Results and discussion:
The crystalline phase identification of the synthesized Swarna bhasma (Gold) nanoparticles was analyzed employing X-ray diffraction. The X-ray diffraction patterns of synthesized Swarna bhasma revealed that Au nanocrystals corresponded to the crystalline gold face-centred cubic (FCC) phase. The diffraction peaks obtained at 2θ=38.40°, 44.26° and 64.55° are identical with those reported for standard gold metal (JCPDS, USA). Similarly, the diffraction pattern of Swarna bhasma revealed the existence of peaks (111), (200) and (220) which matched with the standard JCPDS data-04784.9
The effect of reduction of the metallic gold particle size was manifested as broadening of the line width and systematic weakening of the intensities of reflexes. The X-ray diffraction peak positions, corresponding interplanar spacing, peak intensities, FWHM, lattice parameter and mean particle size for Swarna bhasma (Au nanoparticles) sample have been summarized in Table 1 and Fig 1.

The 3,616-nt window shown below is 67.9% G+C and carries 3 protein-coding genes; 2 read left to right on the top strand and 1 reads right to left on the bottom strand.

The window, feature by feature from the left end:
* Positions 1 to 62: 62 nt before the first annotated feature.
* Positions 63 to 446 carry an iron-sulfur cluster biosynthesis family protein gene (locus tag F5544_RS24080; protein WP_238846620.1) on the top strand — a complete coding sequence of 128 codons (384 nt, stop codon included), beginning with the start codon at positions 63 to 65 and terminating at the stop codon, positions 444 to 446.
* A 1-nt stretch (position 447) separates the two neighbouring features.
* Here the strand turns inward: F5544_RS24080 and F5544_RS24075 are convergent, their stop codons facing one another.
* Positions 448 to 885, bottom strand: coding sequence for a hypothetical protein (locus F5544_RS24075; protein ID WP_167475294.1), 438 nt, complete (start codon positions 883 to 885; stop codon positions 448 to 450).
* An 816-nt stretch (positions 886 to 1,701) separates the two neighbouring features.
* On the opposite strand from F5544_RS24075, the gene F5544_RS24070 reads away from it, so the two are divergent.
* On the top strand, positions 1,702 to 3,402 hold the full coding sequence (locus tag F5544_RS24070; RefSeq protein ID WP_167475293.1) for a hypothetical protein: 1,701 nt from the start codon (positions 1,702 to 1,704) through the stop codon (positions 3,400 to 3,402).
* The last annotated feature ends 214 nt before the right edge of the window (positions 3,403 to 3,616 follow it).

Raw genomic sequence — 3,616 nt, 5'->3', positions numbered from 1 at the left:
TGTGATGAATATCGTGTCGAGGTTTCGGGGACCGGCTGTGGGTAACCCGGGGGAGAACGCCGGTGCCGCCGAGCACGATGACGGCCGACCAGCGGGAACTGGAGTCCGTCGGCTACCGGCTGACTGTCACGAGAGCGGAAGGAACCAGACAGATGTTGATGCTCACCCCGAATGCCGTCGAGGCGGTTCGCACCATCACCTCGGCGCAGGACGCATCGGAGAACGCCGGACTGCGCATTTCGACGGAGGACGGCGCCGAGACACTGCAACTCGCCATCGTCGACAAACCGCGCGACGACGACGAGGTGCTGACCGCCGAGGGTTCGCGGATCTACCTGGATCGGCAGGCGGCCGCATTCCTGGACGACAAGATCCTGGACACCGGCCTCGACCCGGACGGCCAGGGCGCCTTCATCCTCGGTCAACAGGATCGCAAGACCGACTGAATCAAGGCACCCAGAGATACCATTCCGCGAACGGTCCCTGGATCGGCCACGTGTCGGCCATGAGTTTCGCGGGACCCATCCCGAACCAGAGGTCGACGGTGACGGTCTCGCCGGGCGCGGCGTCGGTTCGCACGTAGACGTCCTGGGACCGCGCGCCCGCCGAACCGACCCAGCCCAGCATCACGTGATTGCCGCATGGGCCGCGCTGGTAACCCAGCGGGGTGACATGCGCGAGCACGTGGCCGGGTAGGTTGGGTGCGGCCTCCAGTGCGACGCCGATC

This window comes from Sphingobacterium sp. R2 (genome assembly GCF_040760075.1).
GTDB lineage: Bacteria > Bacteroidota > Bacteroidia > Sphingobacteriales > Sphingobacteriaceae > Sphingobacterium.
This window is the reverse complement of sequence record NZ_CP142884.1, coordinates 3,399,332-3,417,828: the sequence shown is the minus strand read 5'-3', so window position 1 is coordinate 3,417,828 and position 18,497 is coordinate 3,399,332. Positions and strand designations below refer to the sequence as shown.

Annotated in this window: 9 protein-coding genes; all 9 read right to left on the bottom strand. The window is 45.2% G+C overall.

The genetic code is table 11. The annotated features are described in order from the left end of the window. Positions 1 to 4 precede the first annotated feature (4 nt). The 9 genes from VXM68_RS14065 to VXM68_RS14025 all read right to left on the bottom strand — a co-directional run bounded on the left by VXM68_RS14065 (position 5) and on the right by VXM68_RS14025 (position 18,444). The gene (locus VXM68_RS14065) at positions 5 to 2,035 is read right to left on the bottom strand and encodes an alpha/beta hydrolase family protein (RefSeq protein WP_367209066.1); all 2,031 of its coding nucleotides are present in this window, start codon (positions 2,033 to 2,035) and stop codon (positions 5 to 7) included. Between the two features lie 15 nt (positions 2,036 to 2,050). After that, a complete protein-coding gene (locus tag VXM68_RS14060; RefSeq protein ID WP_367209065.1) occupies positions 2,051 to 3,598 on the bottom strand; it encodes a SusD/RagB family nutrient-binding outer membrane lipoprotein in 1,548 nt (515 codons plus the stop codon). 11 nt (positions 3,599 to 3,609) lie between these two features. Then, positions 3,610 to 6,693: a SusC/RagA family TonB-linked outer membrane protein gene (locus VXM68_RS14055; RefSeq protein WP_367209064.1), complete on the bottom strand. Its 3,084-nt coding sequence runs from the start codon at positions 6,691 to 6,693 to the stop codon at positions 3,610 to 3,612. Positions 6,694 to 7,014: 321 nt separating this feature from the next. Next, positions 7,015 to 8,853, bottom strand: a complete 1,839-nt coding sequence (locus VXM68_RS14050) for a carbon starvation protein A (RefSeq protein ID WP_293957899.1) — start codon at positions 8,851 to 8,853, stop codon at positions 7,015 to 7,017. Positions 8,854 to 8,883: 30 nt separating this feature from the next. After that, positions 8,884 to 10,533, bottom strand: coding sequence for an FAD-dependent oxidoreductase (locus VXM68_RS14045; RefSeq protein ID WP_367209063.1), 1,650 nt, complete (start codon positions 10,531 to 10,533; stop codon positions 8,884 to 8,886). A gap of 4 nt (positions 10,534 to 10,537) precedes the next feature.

The lattice parameter ‘a’ for all the samples were calculated using the following expression
where (hkl) is miller indices and ‘d’ is more interplane spacing.
The standard value of the lattice parameter for gold is 4.080 Å. It is clear from table 3 that the average value of the lattice parameter for copper nanoparticles is close to the corresponding standard value.10
The mean particle size (d) of the Swarna bhasma sample was estimated from the X-ray pattern by using (111) peak according to the Scherrer equation.
Where is relative broadening (FWHM).
λ is the wavelength of CuKα (1.5402 nm), 2θ diffraction angle, Bm is measured broadening and BS is the standard broadening determined for standard silicon sample.
The texture coefficient Tc(hkl) is the preferred orientation indicator for (hkl) plane and is given by the following relationship.
Where is measured intensity, is standard intensity and N is the no. of reflections. Table 2 compares the calculated texture coefficient for all the observed miller planes in our Swarna Bhasma X-ray diffraction results. It is clear from Table 1 that the value of texture coefficient for (111) lattice plane is greater than unity for all Swarna bhasma samples indicating the tendency of (111) preferred orientation in nanoparticles.
We have also investigated the effects of Shodhana, Marana and Bhawna processes on the surface morphology of crystalline gold using scanning electron microscopy. Figure 2 represents the SEM micrograph of Swarna bhasma. It is clear from blue circles in the figure that the sample of crystalline gold after bhasmikaran process are seen to form spherical type clusters in approximately 200 nm size.11,12